• Their large size relative to houseflies and blowflies allows them to prevent houseflies and blowflies from laying eggs in decaying matter by consuming larvae of other species. This matters because compost systems inhabited by houseflies and blowflies carry a much greater stench than systems inhabited by BSFL, making H. illucens a more human-friendly way to minimize food waste.[7]
  • They are not a pest to humans. Unlike houseflies, adult Black Soldier Flies(BSF) do not have mouths, so they do not spread disease through regurgitation of food like the housefly does.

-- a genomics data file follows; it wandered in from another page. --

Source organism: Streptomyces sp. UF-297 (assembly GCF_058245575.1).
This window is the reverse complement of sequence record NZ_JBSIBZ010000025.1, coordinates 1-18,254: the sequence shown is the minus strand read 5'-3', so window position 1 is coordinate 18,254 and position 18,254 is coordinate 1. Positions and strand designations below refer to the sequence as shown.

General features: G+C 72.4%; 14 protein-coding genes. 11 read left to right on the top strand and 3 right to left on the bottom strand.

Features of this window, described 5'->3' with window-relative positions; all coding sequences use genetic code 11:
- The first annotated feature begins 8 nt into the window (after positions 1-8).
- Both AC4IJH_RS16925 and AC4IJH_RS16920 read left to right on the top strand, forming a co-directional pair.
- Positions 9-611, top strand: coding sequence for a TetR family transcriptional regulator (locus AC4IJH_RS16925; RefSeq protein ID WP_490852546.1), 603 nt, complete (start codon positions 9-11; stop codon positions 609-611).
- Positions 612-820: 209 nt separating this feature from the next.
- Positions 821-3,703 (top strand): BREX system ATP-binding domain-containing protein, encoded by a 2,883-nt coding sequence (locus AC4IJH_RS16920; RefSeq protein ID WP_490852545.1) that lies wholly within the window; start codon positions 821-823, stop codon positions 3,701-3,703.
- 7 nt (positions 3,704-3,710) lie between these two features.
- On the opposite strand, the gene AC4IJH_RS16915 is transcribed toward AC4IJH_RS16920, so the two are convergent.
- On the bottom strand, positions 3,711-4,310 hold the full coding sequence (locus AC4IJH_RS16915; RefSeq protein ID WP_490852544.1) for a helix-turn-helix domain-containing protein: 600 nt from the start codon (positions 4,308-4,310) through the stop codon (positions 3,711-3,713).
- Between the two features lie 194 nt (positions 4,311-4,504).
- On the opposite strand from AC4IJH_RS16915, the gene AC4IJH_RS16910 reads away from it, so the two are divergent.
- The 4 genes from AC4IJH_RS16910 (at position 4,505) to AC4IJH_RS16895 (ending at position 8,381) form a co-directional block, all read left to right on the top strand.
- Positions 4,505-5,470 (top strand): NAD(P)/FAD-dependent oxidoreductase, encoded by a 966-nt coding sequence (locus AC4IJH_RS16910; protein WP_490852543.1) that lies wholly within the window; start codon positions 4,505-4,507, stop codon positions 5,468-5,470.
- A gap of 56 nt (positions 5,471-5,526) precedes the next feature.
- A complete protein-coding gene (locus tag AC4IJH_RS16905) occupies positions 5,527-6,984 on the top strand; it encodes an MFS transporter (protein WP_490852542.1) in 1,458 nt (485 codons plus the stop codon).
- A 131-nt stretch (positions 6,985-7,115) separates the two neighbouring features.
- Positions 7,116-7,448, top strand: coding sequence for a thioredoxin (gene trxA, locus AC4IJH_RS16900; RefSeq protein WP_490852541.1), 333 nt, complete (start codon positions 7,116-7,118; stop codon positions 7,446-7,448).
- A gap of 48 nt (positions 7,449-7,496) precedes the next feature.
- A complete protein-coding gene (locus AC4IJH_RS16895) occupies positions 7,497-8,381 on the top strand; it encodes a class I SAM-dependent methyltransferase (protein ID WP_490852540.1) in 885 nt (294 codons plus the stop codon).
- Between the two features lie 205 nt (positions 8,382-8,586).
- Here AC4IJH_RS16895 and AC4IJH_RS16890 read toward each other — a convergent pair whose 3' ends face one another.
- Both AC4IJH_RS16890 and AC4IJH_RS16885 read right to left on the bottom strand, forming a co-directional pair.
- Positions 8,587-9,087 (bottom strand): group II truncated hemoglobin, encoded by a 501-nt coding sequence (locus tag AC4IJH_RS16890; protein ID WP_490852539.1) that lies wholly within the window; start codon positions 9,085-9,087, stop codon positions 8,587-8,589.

• They are not attracted to human habitation or foods.[7] As a detritivore and coprovore, the egg-bearing females are attracted to rotting food or manure.
  • Black soldier flies do not fly around as much as houseflies. They have less expendable energy due to their inability to consume food as adults. They are very easy to catch and relocate when they get inside a house, as they do not avoid being picked up, they are sanitary, and they neither bite nor sting. Their only defense seems to be hiding. When using a wet grub bin that will collect or kill all the pupae, the black soldier fly population is easy to reduce by killing the pupae/prepupae in the collection container, before they become flies. They may be killed by freezing, drying, manually feeding to domestic animals, putting the collection container in a chicken coop for automatic feeding, or feeding to wild birds with a mouse/pest-proof feeder.[8]